I’ll admit it if you will: we don’t always understand the Bible correctly. And the really frightening thing is that, by the nature of the case, it happens more than we realize. David Croteau (PhD, SEBTS; Professor of New Testament and Greek in the Seminary and School of Ministry at Columbia International University) writes to disabuse us of forty – yes, 40 – mistaken notions regarding the New Testament that are commonly held. Brace yourself: within these 40 your understanding will surely be challenged at some point. You may be surprised to find how many commonly accepted understandings of various New Testament passages are mistaken … or, at least in need of tweaking.
· Was there “no room in the inn”?
· Was Jesus a carpenter?
· Did Jesus die at age 33?
· Is John 3:16 Jesus’ most famous quote?
· Was gehenna a garbage dump?
· Was “the eye of the needle” a gate in Jerusalem?
· Did Jesus sweat drops of blood?
· Is “go” commanded in the Great Commission?
· Was Paul a Tentmaker?
· Are pastors the ones appointed to do church ministry?
· Is money evil?
· Would God rather you be “cold” than “lukewarm”?
On the questions go, and you will likely be surprised how your own thinking needs adjusting at various points.
Although the book has a potentially offensive agenda – setting out as it does to correct us – it is a very enjoyable read and a helpful model of responsible biblical exegesis. Delightful reading for the professor, the pastor, and for any curious Christian.
“Evangelicals rightly insist that ‘Scripture only’ is our source of truth. Yet our interpretations of Scripture sometimes owe more to tradition than to the Bible itself. David Croteau unmasks some common interpretations that have only dubious biblical support. But he does more than debunk these ‘myths’ of interpretation; he also helps us understand what these passages really are saying and why they matter. Perhaps just as importantly, he encourages all of us to be more careful and attentive readers of Scripture.”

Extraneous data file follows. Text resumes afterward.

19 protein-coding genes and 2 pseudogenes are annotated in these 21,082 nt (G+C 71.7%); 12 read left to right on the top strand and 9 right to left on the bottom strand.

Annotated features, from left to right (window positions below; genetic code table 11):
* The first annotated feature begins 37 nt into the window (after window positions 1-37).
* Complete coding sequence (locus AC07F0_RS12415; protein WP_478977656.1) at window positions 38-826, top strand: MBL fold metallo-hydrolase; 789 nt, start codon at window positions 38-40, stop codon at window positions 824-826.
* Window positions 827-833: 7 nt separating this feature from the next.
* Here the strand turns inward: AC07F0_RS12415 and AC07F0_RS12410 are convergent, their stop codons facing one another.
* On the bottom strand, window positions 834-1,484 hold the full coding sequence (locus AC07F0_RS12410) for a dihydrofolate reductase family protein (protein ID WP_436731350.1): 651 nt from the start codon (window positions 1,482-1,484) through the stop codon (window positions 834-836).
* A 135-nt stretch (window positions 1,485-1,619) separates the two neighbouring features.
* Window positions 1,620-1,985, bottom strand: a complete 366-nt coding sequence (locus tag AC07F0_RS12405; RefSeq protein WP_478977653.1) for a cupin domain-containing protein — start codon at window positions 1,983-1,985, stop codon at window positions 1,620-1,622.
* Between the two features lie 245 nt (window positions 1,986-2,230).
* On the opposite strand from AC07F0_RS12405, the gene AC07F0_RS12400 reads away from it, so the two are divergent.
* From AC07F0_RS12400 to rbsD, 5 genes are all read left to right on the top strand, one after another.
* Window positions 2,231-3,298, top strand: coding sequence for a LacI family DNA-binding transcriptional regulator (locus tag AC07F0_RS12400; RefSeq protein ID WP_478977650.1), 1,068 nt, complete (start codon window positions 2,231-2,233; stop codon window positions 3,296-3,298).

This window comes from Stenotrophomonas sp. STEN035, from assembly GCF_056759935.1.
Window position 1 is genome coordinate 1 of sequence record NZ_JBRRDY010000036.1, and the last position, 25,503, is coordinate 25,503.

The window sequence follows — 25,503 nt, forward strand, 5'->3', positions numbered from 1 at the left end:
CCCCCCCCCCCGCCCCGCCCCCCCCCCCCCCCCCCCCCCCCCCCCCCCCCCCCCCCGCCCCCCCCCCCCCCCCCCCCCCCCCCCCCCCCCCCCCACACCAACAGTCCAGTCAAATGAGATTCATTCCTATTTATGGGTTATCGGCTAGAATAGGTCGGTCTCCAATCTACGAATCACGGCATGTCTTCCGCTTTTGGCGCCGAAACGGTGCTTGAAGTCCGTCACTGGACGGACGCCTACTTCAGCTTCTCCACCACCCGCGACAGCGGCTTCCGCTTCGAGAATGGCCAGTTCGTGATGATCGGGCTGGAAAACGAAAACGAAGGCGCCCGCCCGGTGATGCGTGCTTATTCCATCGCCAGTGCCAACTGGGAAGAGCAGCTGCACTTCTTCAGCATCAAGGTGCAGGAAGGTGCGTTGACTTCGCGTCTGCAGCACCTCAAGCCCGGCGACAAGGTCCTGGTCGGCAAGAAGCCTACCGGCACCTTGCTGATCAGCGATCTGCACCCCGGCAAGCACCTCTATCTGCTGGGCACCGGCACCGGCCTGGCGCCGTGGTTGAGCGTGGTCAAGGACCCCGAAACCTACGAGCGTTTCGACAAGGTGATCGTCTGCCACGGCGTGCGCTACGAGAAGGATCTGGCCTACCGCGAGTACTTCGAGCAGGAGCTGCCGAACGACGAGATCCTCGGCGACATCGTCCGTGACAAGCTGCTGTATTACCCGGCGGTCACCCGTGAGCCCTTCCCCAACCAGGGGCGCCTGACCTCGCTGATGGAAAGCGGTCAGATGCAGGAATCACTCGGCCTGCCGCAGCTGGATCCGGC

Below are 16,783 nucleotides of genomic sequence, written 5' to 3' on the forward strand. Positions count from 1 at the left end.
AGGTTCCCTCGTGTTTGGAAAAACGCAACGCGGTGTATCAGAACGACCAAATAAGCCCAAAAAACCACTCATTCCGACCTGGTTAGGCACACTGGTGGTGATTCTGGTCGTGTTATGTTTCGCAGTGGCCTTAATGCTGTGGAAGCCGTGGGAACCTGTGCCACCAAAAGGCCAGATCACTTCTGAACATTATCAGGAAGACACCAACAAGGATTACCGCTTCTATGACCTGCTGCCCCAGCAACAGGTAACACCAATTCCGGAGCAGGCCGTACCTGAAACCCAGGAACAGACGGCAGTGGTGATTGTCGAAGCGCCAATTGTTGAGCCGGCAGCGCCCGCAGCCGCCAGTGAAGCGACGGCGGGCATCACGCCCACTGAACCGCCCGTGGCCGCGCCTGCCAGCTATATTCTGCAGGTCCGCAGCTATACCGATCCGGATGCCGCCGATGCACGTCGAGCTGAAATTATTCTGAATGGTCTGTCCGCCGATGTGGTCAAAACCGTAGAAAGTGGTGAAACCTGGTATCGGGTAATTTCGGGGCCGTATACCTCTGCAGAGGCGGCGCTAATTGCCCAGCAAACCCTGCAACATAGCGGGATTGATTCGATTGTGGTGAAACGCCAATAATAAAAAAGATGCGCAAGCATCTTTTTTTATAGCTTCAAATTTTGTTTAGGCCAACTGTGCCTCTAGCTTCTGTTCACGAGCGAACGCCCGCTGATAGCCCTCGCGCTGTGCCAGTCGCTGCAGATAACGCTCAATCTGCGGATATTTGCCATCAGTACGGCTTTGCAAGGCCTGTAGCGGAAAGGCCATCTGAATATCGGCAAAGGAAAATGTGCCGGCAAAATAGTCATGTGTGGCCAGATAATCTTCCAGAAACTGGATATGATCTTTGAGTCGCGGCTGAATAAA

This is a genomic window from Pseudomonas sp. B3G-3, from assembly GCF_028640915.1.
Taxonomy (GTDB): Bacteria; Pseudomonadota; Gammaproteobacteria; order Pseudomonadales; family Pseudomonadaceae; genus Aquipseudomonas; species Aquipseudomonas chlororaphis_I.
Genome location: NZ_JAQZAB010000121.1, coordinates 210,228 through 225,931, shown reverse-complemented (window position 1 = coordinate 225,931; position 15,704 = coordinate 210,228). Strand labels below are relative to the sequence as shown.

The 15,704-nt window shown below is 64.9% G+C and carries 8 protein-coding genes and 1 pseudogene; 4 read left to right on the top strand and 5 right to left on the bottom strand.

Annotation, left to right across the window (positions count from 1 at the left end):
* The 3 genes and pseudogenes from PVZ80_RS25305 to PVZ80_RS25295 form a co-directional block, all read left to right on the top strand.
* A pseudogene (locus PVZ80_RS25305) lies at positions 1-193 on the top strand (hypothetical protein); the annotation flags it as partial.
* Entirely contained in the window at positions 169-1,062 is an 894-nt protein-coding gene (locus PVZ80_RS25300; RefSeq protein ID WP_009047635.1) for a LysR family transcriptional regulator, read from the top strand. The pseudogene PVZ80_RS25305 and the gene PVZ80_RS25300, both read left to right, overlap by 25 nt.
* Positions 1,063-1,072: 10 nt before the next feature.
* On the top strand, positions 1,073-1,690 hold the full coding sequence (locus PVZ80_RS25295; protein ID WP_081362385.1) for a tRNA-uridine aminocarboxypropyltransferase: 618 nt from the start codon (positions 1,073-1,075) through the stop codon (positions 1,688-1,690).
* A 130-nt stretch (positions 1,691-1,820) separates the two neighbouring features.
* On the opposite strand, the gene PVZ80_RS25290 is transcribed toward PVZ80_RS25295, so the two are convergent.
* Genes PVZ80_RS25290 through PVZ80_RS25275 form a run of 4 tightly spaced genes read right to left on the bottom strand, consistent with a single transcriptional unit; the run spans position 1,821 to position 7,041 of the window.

“As evangelicals who believe that Scripture is inspired and authoritative, we want to preach and teach what the Bible truly teaches. Croteau takes on a number of ‘urban legends’ and unpacks for us the meaning of a number of texts by paying attention to context and to historical background. Even if one were to disagree with Croteau here or there, one will be challenged to support alternative interpretations. This is a valuable resource full of wise advice and persuasive exegesis, and I hope it is read widely.”
If we believe the Bible to be God’s Word, then we must give every attention to interpreting it accurately and understanding it correctly. Croteau summarizes this goal very well in his final paragraph:
In the end our goal should be to interpret Scripture as accurately as possible, to apply that interpretation to our own lives, and to be transformed by God’s Word so that our lives may bring glory to the One who rescued us from an eternal destiny in hell. May God give us the passion, focus, and desire to see His Word understood correctly and lived out in our lives that He might receive glory.
Buy the books
Urban Legends Of The New Testament: 40 Common Misconceptions